Not all flavonoids are created equal: meta-analysis

By Stephen Daniells

- Last updated on GMT

Related tags: Flavonoids, Antioxidant, Atherosclerosis, Myocardial infarction

An increased consumption of flavonoid-rich chocolate and soy may
decrease blood pressure and improve heart health, but other
flavonoids from other sources are not as effective, according to a
new meta-analysis.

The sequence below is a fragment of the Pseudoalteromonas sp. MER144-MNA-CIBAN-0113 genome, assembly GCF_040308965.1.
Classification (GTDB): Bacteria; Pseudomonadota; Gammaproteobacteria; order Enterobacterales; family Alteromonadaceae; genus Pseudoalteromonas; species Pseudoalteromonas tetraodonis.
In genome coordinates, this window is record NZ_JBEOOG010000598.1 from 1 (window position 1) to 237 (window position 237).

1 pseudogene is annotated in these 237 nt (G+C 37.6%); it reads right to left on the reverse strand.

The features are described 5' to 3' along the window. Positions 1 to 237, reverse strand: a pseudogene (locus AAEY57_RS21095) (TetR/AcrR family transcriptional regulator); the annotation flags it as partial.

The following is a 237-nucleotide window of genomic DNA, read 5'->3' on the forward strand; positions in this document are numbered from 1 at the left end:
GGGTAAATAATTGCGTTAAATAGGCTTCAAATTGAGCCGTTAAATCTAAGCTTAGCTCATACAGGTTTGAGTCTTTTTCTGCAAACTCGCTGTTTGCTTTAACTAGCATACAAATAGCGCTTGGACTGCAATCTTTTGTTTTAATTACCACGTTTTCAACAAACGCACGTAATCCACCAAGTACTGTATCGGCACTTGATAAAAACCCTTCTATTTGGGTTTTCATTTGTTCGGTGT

Despite a wealth of studies reporting beneficial effects for the compounds from chocolate, soy and tea, "for many of the other flavonoids, there was insufficient evidence to draw conclusions about efficacy,"​ reports lead author Lee Hooper from the University of East Anglia in the United Kingdom. Hooper and co-workers included 133 trials in their meta-analysis. In a telling note on the state of the science, the researchers state that they could not find any randomised controlled trials looking at flavonoids on morbidity or mortality from cardiovascular disease. The meta-analysis, described in an independent editorial as showing "the state of the art in flavonoid and cardiovascular research"​, is published in this month's American Journal of Clinical Nutrition​. A vast body of epidemiological studies has linked increased dietary intake of antioxidants from fruits, vegetables wine, chocolate, coffee, tea, and other foods to reduced risks of a range of diseases including cancer, cardiovascular disease and diabetes. Flavonoids can be split into a number of sub-classes, including anthocyanins found in berries, flavonols from a variety of fruit and vegetables, flavones from parsley and thyme, for example, flavanones from citrus, isoflavones from soy, mono- and poly-meric flavonols like the catechins in tea, and proanthocyanidins from berries, wine and chocolate. The non-flavonoids include phenolic acids, lignans, and stilbenes such as resveratrol. Meta-analysis ​ The researchers used the data from the 133 studies and found wide variations in effects depending on the nature of the flavonoid and the food source. Flavonoids from chocolate were associated with a four per cent increase in blood flow, and a reduction in systolic and diastolic blood pressure of 5.88 and 3.30 mmHg, respectively. Significant blood pressure reductions were also observed for soy protein isolate, but not other soy products or components, said the researchers. Moreover, LDL cholesterol reductions were also observed. Pooling the results of trials looking at green tea consumption, Hooper and co-workers found that the flavonoids reduced LDL cholesterol levels, but did not affect blood pressure. On the other hand, black tea consumption was linked to increases in systolic and diastolic blood pressure of 5.69 and 2.56 mmHg, respectively. "To date, the effects of flavonoids from soy and cocoa have been the main focus of attention,"​ wrote the researchers. "Future studies should focus on other commonly consumed subclasses, for example anthocyanins and flavanones, examine dose-response effects, and be of long enough duration to allow assessment of clinically relevant endpoints,"​ they concluded. Independent comment​ In an accompanying editorial, Johanna Geleijnse and Peter Hollman from Wageningen University in the Netherlands noted that the contribution of flavonones to a person's antioxidant capacity was significant. "More than 6000 different flavonoids in plants have been described, and their total intake could amount to 1 g/d, whereas combined intakes of beta-carotene, vitamin C, and vitamin E from food most often are less than 100 mg/d,"​ they said. While commending the work of Hooper and co-workers, Geleijnse and Hollman commented: "Substantial evidence for a vasoprotective effect of specific flavonoids is, however, still lacking. Optimal doses of specific flavonoids for cardiovascular protection, one of the aims of the review, are still beyond the horizon. Flavonoid research has made large progress since the [early days of flavonoid research], but, to really advance the field, the step to individual flavonoids must be made now."​ Source: American Journal of Clinical Nutrition​ 1 July 2008; Volume 88, Number 1, Pages 38-50 "Flavonoids, flavonoid-rich foods, and cardiovascular risk: a meta-analysis of randomized controlled trials" ​Authors: L. Hooper, P.A. Kroon, E.B. Rimm, J.S. Cohn, I. Harvey, K.A. Le Cornu, J.J. Ryder, W.L. Hall, A. Cassidy Editorial: American Journal of Clinical Nutrition​ 1 July 2008; Volume 88, Number 1, Pages 12-13 "Flavonoids and cardiovascular health: which compounds, what mechanisms?" ​Authors: J.M. Geleijnse, P.C.H. Hollman

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